Brooklyn – the village on the five pound note

Hornsby Shire Council has acquired an original note

Hornsby Shire Council has acquired a valuable memento of Brooklyn’s significant role in shaping our nation – an original Australian five pound note that features a picture of the village.

The first Australian five pound note was issued in 1913 and showed Brooklyn from the hillside above the Sanatorium Hotel, looking out over the inlet to Kangaroo Point.

“It was a fitting tribute to a community that helped create one of the major foundation stones of our nation,” Hornsby Shire Mayor Steve Russell said.

“When Sir Henry Parkes attended the opening of the Hawkesbury River Railway Bridge in 1889, he saw it as a symbol that Australia was ready to become a nation and gave one of his most notable federation speeches.”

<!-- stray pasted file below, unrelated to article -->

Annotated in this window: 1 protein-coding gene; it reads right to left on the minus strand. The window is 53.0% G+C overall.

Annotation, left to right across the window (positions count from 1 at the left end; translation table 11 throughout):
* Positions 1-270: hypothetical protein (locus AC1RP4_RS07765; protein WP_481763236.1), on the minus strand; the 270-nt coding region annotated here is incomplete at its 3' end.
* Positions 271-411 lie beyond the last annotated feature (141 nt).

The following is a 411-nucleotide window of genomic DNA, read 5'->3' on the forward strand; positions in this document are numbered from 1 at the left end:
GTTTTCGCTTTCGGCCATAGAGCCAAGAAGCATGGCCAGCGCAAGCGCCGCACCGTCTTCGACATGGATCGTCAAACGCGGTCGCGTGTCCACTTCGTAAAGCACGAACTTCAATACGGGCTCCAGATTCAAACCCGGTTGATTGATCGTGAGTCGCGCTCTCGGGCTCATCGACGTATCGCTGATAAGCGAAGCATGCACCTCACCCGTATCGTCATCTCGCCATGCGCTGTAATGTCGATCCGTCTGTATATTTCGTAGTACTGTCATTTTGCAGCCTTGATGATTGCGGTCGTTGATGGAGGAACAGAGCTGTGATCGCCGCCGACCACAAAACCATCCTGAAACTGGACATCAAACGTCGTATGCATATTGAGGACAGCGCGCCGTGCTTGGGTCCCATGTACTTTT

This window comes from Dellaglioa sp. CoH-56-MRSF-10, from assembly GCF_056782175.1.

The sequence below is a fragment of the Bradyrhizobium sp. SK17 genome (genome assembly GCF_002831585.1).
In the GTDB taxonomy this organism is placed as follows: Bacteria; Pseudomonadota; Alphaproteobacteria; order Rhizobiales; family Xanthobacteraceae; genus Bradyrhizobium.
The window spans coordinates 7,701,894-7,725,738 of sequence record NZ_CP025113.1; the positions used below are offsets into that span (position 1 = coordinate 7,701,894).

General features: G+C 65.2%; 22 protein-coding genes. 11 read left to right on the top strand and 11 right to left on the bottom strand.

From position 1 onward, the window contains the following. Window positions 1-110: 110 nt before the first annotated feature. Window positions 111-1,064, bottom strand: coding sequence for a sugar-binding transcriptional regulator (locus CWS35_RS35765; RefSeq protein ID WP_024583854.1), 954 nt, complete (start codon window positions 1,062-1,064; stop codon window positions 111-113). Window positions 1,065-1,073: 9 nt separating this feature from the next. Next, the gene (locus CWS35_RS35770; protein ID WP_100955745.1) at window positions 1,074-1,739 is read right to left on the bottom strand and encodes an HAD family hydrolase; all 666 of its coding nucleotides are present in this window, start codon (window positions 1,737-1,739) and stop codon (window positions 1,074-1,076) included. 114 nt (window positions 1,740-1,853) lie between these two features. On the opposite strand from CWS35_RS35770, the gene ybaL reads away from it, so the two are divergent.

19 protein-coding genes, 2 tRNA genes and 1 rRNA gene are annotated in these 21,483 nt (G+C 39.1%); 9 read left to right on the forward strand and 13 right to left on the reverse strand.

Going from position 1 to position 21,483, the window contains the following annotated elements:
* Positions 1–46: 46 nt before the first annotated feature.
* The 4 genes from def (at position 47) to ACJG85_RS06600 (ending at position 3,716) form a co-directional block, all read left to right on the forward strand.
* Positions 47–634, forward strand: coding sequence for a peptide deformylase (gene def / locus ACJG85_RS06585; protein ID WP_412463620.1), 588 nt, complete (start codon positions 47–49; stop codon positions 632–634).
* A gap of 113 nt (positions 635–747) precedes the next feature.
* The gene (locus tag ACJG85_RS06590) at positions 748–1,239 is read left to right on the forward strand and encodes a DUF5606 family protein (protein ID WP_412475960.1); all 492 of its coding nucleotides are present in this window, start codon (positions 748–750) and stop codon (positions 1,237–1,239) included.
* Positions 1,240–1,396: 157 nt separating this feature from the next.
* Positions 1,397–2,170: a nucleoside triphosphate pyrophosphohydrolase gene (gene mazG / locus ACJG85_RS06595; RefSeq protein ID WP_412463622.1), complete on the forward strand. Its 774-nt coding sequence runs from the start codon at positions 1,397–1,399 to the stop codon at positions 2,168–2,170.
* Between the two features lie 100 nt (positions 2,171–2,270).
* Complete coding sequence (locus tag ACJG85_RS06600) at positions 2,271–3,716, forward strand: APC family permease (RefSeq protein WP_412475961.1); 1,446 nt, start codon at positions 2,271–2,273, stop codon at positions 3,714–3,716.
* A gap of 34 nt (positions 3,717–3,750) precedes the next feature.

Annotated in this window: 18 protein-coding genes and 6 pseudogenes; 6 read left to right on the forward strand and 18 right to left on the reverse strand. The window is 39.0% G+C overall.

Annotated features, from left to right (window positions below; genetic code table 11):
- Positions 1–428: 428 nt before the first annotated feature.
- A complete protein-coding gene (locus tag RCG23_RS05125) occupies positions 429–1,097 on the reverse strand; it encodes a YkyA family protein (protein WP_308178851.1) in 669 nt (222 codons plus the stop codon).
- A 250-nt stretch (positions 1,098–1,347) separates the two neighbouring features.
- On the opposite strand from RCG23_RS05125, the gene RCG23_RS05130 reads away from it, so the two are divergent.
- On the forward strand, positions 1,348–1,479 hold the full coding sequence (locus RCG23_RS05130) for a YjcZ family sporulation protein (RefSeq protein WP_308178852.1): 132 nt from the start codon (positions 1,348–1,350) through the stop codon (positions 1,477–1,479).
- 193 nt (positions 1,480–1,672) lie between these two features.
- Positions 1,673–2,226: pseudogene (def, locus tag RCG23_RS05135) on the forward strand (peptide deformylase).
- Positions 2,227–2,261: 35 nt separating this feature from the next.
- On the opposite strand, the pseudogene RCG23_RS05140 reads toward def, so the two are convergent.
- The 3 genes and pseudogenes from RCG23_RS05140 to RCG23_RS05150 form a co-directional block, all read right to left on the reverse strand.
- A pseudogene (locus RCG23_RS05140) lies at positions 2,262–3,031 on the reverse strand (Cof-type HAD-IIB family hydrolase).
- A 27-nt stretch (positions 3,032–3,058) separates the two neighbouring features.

According to Sir Henry Parkes, the bridge was nationally significant because it made it possible to travel from Brisbane to Melbourne and Adelaide by train.

“We have formed communication by railway which may be said to bind the whole population of Australia in one chain,” he said at the opening.

At the time the note was issued five pounds represented more than the average weekly wage of a man and more than double the weekly wage of a woman.

Today the note is worth more than $2000 and will be proudly displayed within Hornsby Shire Council Chambers.

Sandra
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Sandra is a staff writer at The Kuringai Examiner. She likes to take on research-focussed articles.